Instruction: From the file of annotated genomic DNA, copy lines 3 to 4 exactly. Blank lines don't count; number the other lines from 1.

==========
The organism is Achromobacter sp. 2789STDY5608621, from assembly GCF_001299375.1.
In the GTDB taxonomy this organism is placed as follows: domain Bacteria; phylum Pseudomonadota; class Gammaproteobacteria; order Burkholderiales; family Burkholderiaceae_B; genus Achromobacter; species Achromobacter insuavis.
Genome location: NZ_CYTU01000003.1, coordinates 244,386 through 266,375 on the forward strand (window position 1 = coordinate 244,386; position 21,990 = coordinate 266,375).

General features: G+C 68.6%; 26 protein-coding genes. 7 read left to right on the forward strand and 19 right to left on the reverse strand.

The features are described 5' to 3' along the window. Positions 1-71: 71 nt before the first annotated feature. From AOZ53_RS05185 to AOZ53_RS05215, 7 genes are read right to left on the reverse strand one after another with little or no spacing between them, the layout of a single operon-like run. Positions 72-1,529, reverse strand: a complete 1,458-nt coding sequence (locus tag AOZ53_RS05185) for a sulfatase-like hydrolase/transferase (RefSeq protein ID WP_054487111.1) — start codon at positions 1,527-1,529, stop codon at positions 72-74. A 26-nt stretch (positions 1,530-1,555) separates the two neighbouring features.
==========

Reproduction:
Genome location: NZ_CYTU01000003.1, coordinates 244,386 through 266,375 on the forward strand (window position 1 = coordinate 244,386; position 21,990 = coordinate 266,375).

General features: G+C 68.6%; 26 protein-coding genes. 7 read left to right on the forward strand and 19 right to left on the reverse strand.